New car registrations dipped further into decline as the Society of Motor Manufacturers and Traders (SMMT) recorded a further 4.6% fall during May – leaving the UK’s total sales 3.1% down year-to-date.
A total of 183,724 units were registered last month as petrol and alternative fuel vehicles (AFV) vehicles each recorded increases – of 1% and 11.7% – but diesel registrations suffered an 18.3% slump as the fuel type suffered its 26th successive month of decline.
The SMMT said that the fall reflects continued uncertainty over diesel and clean air zones as well as the removal of incentives for plug-in hybrid vehicles.
Petrol electric hybrids experienced increased demand, up 34.6% to 7,785 units, as fully electric vehicles (EVs) recorded a significant rise of 81.1%.
Full EVs still only represent 1.1% of the overall market, however.
Plug-in hybrids, meanwhile, appear to have fallen dramatically out of favour with new car buyers.
Another substantial decline of 40.6% in May left plug-in hybrid registrations 25.1% down year-to-date.
The SMMT said: “This compares with a 36.2% increase in the first five months of 2018 and is further evidence of the removal of the purchase incentive for PHEVs.”
SMMT chief executive, Mike Hawes, said: “Confusing policy messages and changes to incentives continue to affect consumer and business confidence, causing drivers to keep hold of their older, more polluting vehicles for longer.
“New cars are safer, cleaner and more advanced than ever and, with sophisticated safety, efficiency and comfort features as well as a host of attractive deals on offer, there has never been a better time to invest in a new car.”
The SMMT reported declines across all sales types in the month, with registrations by private consumers down by 5% as fleets and business sales dipped by 3% and 29%.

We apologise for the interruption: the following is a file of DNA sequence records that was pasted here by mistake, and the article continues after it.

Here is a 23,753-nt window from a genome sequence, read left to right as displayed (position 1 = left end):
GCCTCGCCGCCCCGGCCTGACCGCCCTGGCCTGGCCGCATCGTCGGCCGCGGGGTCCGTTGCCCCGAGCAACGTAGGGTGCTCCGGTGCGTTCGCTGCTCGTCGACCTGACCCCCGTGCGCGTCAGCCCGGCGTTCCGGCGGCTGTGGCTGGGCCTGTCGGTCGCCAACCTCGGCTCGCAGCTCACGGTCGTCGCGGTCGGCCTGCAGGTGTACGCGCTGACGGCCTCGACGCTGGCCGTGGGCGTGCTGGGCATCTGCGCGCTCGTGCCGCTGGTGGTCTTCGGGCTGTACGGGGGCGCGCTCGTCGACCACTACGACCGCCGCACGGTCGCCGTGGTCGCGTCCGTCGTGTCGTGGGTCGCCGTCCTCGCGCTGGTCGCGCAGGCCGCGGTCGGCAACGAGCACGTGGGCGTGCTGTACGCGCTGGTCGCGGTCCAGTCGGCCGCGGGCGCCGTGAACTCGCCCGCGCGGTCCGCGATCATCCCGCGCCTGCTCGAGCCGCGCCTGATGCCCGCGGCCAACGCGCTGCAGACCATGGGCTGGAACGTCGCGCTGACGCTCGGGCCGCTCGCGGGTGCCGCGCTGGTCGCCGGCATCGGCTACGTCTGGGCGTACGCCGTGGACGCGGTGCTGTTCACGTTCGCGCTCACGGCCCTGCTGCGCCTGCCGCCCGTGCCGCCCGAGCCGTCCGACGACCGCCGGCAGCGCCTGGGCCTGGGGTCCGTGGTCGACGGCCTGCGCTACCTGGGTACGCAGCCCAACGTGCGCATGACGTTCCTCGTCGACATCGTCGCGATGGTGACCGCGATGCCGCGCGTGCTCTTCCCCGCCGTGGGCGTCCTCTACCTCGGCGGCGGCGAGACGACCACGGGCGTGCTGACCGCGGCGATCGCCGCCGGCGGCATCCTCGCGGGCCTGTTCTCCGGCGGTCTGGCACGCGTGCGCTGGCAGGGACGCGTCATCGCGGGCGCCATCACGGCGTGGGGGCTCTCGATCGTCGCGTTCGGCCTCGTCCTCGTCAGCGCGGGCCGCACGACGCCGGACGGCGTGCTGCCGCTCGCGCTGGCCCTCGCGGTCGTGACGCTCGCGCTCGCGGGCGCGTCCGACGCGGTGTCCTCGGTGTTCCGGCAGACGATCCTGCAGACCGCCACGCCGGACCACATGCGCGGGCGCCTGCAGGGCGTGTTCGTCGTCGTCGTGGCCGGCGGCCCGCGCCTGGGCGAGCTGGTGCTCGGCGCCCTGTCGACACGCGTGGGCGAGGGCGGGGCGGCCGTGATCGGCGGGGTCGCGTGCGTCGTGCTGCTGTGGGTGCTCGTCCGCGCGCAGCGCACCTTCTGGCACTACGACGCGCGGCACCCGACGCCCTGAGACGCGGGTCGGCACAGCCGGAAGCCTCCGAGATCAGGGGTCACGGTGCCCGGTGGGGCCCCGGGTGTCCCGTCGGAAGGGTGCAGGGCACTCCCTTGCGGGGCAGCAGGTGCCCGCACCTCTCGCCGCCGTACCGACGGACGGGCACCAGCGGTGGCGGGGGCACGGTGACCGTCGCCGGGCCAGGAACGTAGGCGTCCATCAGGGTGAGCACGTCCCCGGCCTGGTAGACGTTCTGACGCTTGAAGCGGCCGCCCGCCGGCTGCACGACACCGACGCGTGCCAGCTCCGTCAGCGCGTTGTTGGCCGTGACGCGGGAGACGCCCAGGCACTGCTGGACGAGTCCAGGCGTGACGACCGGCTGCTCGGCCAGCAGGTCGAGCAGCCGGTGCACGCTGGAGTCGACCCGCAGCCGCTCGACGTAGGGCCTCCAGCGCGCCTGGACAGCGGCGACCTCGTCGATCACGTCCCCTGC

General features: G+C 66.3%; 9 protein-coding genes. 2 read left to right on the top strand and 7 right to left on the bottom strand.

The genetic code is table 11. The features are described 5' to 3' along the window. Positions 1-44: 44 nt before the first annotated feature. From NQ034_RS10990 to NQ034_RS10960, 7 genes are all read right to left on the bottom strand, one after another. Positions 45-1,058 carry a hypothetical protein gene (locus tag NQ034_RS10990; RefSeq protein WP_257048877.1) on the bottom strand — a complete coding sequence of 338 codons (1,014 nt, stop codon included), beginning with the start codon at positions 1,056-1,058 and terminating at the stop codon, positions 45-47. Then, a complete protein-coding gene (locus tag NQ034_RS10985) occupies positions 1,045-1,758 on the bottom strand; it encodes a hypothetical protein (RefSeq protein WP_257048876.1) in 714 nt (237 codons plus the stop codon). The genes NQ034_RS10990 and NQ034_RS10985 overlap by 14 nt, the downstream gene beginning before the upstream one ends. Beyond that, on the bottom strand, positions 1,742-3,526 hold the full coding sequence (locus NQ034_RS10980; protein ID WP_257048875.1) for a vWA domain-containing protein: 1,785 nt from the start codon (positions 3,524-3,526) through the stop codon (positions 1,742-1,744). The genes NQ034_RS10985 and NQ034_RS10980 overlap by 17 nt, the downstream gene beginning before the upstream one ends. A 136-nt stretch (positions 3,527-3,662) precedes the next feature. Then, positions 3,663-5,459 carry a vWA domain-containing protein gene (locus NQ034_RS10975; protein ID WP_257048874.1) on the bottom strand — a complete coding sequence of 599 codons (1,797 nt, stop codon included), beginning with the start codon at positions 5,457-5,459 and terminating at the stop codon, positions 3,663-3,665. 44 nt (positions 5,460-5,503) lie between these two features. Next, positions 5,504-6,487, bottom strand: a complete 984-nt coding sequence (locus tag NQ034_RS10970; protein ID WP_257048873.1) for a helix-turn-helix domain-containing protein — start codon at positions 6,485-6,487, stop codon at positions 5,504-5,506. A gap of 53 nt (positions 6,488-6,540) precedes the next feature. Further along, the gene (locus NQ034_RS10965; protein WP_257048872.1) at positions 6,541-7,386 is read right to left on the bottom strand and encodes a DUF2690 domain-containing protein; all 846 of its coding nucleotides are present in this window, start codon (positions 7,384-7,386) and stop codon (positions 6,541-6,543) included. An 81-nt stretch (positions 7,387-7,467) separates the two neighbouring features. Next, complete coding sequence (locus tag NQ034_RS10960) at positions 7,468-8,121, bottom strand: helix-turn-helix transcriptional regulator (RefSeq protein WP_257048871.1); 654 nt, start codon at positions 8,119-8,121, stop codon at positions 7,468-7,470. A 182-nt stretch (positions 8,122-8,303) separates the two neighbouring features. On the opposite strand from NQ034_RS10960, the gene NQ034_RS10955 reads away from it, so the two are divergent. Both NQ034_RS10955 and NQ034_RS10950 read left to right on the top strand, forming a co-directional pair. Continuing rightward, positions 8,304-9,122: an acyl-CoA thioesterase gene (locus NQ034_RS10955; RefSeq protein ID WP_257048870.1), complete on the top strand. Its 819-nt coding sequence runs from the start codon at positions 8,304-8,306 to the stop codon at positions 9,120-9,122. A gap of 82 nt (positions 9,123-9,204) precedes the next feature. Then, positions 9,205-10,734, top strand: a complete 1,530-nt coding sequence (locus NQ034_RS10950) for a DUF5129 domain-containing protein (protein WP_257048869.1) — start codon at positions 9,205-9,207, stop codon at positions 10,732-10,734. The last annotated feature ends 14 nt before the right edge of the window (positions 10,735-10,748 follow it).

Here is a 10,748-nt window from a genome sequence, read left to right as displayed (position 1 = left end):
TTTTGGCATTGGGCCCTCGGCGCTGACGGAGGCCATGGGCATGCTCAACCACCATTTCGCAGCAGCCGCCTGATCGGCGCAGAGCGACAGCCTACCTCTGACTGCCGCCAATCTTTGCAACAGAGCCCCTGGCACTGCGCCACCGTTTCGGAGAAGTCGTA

Executive and ‘dual purpose’ vehicles were the only vehicle types to buck the trend of decline, it reported, with registrations growing by 9.1% and 16%.
Superminis and small family cars remained the market’s most popular vehicles, taking a combined 56.3% of the market, despite also suffering declines.
Commenting on May’s registrations results, Seán Kemple, director of sales at Close Brothers Motor Finance, said that it had been “another disappointing month for the sector”, describing the further decline as “a worrying phenomenon as we approach the traditional summer slowdown”.
He added: “All eyes now are on alternative fuel vehicles. The used AFV market is growing at a far more impressive rate than the new one, with the situation of range anxiety, consumer awareness, and recent reports of struggling infrastructure beginning to improve.
“To improve the new market we need a firm commitment from the government on the next steps for infrastructure in the UK and, with manufacturers such as Tesla supercharging the network, there may be opportunities for manufacturers and Westminster to work together.
“There are certainly opportunities here for dealers too to capitalise on by ensuring both the forecourt and digital showroom are up to scratch.”
Sue Robinson, director of the National Franchised Dealers Association (NFDA), said that she believed consumers will continue delaying decisions on major investments such as new vehicles until we have greater clarity to put paid to the current political and economic uncertainty.
“Pleasingly, despite the decline in new vehicle sales the used car market continues to perform strongly demonstrating that the consumer still has options when it comes to purchasing vehicles,” she added.
“Franchised retailers continue to benefit from the growing used vehicle market and the associated aftersales segment.
“We will continue to support franchised retailers through this unprecedented period of political uncertainty and continue to call on the government to provide clarity for the UK automotive sector.”